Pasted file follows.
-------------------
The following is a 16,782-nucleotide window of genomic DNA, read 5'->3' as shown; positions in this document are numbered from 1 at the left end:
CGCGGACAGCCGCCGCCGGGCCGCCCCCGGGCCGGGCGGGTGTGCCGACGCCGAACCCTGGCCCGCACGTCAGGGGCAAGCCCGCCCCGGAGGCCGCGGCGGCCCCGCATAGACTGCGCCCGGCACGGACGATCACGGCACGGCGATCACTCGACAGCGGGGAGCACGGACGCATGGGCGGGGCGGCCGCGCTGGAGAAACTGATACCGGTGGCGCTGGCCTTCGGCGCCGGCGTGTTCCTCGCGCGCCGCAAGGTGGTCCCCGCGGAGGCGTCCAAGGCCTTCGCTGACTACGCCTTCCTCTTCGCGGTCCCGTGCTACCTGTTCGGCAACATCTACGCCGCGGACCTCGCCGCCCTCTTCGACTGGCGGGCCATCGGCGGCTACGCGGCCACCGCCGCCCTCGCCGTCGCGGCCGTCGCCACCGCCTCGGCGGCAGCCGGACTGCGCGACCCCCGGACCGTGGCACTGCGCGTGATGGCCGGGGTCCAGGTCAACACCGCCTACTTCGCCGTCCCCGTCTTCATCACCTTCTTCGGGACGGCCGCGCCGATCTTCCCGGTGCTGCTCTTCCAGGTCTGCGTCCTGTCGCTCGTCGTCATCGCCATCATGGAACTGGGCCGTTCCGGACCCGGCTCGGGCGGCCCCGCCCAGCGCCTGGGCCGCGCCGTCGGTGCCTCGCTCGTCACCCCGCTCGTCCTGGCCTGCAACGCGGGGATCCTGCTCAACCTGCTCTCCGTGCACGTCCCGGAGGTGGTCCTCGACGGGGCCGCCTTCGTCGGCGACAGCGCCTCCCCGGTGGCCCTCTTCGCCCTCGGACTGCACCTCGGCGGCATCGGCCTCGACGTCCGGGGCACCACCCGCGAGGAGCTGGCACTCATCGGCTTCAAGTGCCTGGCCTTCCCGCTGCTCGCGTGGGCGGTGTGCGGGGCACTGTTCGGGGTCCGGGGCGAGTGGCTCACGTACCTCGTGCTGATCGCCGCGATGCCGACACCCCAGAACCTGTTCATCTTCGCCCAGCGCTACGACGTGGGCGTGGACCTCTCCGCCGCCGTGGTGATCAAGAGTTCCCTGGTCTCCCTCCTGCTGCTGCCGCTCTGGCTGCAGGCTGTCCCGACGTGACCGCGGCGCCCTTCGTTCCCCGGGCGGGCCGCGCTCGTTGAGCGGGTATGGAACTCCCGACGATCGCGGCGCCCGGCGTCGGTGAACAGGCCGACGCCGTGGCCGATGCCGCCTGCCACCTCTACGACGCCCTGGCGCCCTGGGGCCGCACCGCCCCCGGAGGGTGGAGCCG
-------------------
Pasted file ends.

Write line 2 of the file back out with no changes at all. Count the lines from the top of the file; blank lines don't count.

CGCGGACAGCCGCCGCCGGGCCGCCCCCGGGCCGGGCGGGTGTGCCGACGCCGAACCCTGGCCCGCACGTCAGGGGCAAGCCCGCCCCGGAGGCCGCGGCGGCCCCGCATAGACTGCGCCCGGCACGGACGATCACGGCACGGCGATCACTCGACAGCGGGGAGCACGGACGCATGGGCGGGGCGGCCGCGCTGGAGAAACTGATACCGGTGGCGCTGGCCTTCGGCGCCGGCGTGTTCCTCGCGCGCCGCAAGGTGGTCCCCGCGGAGGCGTCCAAGGCCTTCGCTGACTACGCCTTCCTCTTCGCGGTCCCGTGCTACCTGTTCGGCAACATCTACGCCGCGGACCTCGCCGCCCTCTTCGACTGGCGGGCCATCGGCGGCTACGCGGCCACCGCCGCCCTCGCCGTCGCGGCCGTCGCCACCGCCTCGGCGGCAGCCGGACTGCGCGACCCCCGGACCGTGGCACTGCGCGTGATGGCCGGGGTCCAGGTCAACACCGCCTACTTCGCCGTCCCCGTCTTCATCACCTTCTTCGGGACGGCCGCGCCGATCTTCCCGGTGCTGCTCTTCCAGGTCTGCGTCCTGTCGCTCGTCGTCATCGCCATCATGGAACTGGGCCGTTCCGGACCCGGCTCGGGCGGCCCCGCCCAGCGCCTGGGCCGCGCCGTCGGTGCCTCGCTCGTCACCCCGCTCGTCCTGGCCTGCAACGCGGGGATCCTGCTCAACCTGCTCTCCGTGCACGTCCCGGAGGTGGTCCTCGACGGGGCCGCCTTCGTCGGCGACAGCGCCTCCCCGGTGGCCCTCTTCGCCCTCGGACTGCACCTCGGCGGCATCGGCCTCGACGTCCGGGGCACCACCCGCGAGGAGCTGGCACTCATCGGCTTCAAGTGCCTGGCCTTCCCGCTGCTCGCGTGGGCGGTGTGCGGGGCACTGTTCGGGGTCCGGGGCGAGTGGCTCACGTACCTCGTGCTGATCGCCGCGATGCCGACACCCCAGAACCTGTTCATCTTCGCCCAGCGCTACGACGTGGGCGTGGACCTCTCCGCCGCCGTGGTGATCAAGAGTTCCCTGGTCTCCCTCCTGCTGCTGCCGCTCTGGCTGCAGGCTGTCCCGACGTGACCGCGGCGCCCTTCGTTCCCCGGGCGGGCCGCGCTCGTTGAGCGGGTATGGAACTCCCGACGATCGCGGCGCCCGGCGTCGGTGAACAGGCCGACGCCGTGGCCGATGCCGCCTGCCACCTCTACGACGCCCTGGCGCCCTGGGGCCGCACCGCCCCCGGAGGGTGGAGCCG